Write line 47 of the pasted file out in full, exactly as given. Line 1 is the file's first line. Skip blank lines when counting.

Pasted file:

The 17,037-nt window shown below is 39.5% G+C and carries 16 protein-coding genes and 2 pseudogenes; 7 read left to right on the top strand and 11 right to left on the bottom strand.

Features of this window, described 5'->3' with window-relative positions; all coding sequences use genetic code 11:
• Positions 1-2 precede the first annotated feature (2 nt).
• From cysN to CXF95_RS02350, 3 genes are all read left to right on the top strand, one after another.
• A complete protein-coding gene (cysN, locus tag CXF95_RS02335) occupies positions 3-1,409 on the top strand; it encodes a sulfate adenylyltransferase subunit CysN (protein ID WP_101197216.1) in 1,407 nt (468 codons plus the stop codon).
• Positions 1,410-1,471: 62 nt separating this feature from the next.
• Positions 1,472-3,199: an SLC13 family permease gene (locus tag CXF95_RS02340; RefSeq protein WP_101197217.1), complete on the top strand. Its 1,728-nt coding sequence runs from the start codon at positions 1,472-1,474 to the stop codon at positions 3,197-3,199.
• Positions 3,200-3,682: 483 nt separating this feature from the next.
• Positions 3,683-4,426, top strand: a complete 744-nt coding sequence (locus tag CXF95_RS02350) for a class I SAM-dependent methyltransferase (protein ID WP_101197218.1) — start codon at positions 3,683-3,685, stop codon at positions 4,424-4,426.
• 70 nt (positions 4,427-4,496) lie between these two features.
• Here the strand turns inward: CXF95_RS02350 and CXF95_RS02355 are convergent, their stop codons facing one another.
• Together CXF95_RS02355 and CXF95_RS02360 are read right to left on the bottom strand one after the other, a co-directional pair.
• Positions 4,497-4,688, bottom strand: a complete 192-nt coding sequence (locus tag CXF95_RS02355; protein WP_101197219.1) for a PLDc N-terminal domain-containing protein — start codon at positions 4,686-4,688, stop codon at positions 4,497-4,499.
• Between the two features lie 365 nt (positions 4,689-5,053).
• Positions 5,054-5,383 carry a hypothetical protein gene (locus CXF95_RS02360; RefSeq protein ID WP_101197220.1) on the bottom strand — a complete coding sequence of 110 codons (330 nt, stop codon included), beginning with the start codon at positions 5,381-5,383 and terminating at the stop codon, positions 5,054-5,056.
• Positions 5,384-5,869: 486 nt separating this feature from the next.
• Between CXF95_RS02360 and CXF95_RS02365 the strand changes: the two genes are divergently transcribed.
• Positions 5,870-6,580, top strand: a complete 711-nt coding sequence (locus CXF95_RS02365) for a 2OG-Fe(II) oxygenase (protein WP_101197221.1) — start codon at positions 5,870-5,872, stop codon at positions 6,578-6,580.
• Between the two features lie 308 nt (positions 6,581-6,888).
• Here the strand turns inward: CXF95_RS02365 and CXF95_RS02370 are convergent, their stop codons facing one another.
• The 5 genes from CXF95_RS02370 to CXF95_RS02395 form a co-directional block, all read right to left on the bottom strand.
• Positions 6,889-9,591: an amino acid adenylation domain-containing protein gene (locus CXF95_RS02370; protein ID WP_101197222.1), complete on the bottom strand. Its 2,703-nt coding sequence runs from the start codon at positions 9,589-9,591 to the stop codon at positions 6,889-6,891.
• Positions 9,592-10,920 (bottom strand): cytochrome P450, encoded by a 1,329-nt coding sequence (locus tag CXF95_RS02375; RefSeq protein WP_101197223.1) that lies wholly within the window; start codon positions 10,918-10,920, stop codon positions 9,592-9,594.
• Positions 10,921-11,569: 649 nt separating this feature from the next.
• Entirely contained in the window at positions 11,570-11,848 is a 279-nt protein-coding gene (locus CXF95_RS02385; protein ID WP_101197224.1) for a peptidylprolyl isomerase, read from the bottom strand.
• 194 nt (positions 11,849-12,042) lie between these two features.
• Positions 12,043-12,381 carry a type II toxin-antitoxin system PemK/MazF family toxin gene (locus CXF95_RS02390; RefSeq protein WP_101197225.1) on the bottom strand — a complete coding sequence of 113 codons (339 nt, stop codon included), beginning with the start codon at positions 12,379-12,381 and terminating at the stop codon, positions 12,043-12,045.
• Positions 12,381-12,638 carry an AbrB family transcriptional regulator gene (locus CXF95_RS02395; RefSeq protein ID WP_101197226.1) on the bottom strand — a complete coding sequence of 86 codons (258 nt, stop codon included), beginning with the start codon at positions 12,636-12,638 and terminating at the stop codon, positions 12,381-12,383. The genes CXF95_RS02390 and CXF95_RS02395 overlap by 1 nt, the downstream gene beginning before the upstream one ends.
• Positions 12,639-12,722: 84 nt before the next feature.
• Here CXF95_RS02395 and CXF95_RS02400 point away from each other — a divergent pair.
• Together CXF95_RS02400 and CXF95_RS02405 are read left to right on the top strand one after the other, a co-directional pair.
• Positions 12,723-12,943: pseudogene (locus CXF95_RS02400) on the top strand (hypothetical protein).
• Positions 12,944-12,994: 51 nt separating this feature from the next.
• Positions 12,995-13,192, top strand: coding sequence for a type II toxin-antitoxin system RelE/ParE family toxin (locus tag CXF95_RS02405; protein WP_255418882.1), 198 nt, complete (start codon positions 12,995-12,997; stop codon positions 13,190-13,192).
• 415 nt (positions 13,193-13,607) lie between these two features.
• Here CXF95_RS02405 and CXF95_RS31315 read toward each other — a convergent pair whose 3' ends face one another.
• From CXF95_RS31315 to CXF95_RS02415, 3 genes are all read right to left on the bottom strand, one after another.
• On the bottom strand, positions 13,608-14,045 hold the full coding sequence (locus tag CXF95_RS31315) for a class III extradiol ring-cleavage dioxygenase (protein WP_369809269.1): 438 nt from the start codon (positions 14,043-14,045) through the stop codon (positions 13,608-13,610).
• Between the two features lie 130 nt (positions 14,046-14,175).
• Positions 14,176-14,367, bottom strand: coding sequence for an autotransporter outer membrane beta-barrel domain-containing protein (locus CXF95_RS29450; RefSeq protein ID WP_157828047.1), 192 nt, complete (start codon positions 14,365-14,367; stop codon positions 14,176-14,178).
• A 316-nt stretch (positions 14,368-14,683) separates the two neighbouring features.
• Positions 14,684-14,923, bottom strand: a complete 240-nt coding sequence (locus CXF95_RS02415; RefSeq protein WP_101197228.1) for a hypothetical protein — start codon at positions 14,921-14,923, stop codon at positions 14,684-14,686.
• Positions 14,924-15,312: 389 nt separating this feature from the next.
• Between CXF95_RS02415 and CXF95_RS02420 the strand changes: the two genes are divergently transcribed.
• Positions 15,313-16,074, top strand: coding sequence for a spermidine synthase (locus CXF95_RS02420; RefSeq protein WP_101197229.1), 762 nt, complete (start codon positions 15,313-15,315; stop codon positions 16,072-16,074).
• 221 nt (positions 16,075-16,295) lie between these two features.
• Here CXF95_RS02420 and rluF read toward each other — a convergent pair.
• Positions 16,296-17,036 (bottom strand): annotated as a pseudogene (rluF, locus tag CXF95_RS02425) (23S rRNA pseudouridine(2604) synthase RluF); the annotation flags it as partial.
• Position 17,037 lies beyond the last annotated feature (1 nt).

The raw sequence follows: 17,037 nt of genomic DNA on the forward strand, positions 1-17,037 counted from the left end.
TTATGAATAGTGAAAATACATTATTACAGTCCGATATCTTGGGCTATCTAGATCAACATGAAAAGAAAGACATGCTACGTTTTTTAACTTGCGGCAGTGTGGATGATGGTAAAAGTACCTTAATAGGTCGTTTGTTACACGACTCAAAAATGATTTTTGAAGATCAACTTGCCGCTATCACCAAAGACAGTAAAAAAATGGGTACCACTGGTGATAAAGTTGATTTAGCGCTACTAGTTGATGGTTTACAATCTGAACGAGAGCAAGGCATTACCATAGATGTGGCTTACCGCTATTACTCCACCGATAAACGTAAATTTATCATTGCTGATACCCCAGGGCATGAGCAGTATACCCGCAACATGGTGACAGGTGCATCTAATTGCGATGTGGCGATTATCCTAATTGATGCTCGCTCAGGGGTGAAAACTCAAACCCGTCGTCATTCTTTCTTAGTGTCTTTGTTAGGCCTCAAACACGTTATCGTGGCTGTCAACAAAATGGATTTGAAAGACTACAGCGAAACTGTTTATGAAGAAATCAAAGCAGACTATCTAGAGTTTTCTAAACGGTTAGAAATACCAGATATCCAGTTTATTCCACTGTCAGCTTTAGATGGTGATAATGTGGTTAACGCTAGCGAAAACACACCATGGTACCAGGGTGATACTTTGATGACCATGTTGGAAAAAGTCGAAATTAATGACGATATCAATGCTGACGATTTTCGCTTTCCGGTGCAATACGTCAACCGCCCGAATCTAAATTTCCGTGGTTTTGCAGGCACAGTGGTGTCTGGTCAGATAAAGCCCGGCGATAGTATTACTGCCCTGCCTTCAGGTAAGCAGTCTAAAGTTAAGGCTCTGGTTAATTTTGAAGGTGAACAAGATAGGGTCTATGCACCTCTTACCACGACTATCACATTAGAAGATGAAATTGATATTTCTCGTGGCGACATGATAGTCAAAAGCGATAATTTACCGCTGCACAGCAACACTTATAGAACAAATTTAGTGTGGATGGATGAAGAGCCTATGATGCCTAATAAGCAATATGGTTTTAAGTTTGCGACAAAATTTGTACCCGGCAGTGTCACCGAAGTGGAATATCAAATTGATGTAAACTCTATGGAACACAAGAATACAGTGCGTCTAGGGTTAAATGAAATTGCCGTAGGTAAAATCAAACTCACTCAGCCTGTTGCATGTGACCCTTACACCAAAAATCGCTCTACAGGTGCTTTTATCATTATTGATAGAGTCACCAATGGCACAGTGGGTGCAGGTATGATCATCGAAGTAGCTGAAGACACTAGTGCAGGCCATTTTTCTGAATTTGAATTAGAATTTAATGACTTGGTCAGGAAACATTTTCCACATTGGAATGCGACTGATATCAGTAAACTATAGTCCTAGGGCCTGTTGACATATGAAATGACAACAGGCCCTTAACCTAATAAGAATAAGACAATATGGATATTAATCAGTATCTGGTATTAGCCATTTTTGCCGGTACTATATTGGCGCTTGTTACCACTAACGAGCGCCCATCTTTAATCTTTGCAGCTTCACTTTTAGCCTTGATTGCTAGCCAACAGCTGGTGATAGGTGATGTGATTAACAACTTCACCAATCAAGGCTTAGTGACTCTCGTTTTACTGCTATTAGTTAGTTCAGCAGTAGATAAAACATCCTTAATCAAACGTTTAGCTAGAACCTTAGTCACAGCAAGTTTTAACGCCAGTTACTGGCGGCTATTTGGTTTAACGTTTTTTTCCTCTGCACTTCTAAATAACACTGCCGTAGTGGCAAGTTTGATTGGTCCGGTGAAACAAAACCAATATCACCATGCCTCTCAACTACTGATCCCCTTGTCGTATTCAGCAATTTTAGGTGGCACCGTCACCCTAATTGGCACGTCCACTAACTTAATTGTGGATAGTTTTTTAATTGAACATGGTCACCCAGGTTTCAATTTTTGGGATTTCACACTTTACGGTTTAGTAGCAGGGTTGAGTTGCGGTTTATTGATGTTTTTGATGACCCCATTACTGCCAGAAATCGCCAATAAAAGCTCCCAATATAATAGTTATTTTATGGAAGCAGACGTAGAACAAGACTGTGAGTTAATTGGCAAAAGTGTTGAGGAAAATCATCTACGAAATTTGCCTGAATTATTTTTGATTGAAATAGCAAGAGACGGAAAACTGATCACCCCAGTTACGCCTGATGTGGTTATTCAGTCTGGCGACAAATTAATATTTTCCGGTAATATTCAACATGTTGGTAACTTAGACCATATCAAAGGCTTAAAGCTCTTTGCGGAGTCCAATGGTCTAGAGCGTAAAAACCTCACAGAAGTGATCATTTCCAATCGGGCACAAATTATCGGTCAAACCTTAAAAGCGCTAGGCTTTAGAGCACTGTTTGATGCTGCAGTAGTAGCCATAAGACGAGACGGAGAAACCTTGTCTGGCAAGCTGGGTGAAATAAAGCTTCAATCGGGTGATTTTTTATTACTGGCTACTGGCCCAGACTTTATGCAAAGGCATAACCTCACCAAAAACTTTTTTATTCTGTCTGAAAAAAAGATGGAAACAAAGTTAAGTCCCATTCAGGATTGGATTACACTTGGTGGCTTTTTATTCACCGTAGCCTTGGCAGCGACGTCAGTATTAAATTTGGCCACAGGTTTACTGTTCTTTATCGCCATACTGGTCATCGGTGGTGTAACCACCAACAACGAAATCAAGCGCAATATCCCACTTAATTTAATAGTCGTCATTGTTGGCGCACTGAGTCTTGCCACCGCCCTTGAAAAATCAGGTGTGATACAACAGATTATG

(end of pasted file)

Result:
• Here CXF95_RS02420 and rluF read toward each other — a convergent pair.